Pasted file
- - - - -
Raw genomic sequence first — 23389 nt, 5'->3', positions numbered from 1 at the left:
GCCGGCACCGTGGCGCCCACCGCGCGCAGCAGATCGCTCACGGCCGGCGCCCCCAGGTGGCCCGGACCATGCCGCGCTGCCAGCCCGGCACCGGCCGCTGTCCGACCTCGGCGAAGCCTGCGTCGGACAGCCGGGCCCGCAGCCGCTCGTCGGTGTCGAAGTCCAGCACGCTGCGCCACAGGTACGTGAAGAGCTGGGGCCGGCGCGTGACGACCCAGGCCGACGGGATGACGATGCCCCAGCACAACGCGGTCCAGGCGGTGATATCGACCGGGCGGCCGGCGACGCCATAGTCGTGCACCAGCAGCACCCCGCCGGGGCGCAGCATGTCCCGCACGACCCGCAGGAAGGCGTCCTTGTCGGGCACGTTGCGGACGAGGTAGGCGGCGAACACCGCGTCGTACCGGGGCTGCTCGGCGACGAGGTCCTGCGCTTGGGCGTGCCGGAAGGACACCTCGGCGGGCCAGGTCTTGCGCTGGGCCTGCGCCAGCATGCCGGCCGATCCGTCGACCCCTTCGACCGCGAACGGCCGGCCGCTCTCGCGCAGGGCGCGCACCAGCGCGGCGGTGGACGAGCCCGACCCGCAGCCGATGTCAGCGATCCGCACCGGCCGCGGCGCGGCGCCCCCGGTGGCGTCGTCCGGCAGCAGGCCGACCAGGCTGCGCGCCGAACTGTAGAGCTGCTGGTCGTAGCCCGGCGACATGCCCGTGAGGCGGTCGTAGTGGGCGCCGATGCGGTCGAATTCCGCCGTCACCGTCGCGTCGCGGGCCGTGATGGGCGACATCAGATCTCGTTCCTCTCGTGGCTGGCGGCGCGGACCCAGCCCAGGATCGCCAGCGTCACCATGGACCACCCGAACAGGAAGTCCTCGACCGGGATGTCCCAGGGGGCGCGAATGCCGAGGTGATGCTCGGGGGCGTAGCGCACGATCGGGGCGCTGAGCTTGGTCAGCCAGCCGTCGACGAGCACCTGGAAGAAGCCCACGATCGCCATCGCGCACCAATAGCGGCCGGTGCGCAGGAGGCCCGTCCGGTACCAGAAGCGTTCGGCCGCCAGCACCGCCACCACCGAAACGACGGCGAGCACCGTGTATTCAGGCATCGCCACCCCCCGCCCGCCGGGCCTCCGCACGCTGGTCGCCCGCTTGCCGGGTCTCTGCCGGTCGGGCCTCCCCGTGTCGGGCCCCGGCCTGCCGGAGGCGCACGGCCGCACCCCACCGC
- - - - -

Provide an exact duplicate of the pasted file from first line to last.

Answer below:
Raw genomic sequence first — 23389 nt, 5'->3', positions numbered from 1 at the left:
GCCGGCACCGTGGCGCCCACCGCGCGCAGCAGATCGCTCACGGCCGGCGCCCCCAGGTGGCCCGGACCATGCCGCGCTGCCAGCCCGGCACCGGCCGCTGTCCGACCTCGGCGAAGCCTGCGTCGGACAGCCGGGCCCGCAGCCGCTCGTCGGTGTCGAAGTCCAGCACGCTGCGCCACAGGTACGTGAAGAGCTGGGGCCGGCGCGTGACGACCCAGGCCGACGGGATGACGATGCCCCAGCACAACGCGGTCCAGGCGGTGATATCGACCGGGCGGCCGGCGACGCCATAGTCGTGCACCAGCAGCACCCCGCCGGGGCGCAGCATGTCCCGCACGACCCGCAGGAAGGCGTCCTTGTCGGGCACGTTGCGGACGAGGTAGGCGGCGAACACCGCGTCGTACCGGGGCTGCTCGGCGACGAGGTCCTGCGCTTGGGCGTGCCGGAAGGACACCTCGGCGGGCCAGGTCTTGCGCTGGGCCTGCGCCAGCATGCCGGCCGATCCGTCGACCCCTTCGACCGCGAACGGCCGGCCGCTCTCGCGCAGGGCGCGCACCAGCGCGGCGGTGGACGAGCCCGACCCGCAGCCGATGTCAGCGATCCGCACCGGCCGCGGCGCGGCGCCCCCGGTGGCGTCGTCCGGCAGCAGGCCGACCAGGCTGCGCGCCGAACTGTAGAGCTGCTGGTCGTAGCCCGGCGACATGCCCGTGAGGCGGTCGTAGTGGGCGCCGATGCGGTCGAATTCCGCCGTCACCGTCGCGTCGCGGGCCGTGATGGGCGACATCAGATCTCGTTCCTCTCGTGGCTGGCGGCGCGGACCCAGCCCAGGATCGCCAGCGTCACCATGGACCACCCGAACAGGAAGTCCTCGACCGGGATGTCCCAGGGGGCGCGAATGCCGAGGTGATGCTCGGGGGCGTAGCGCACGATCGGGGCGCTGAGCTTGGTCAGCCAGCCGTCGACGAGCACCTGGAAGAAGCCCACGATCGCCATCGCGCACCAATAGCGGCCGGTGCGCAGGAGGCCCGTCCGGTACCAGAAGCGTTCGGCCGCCAGCACCGCCACCACCGAAACGACGGCGAGCACCGTGTATTCAGGCATCGCCACCCCCCGCCCGCCGGGCCTCCGCACGCTGGTCGCCCGCTTGCCGGGTCTCTGCCGGTCGGGCCTCCCCGTGTCGGGCCCCGGCCTGCCGGAGGCGCACGGCCGCACCCCACCGC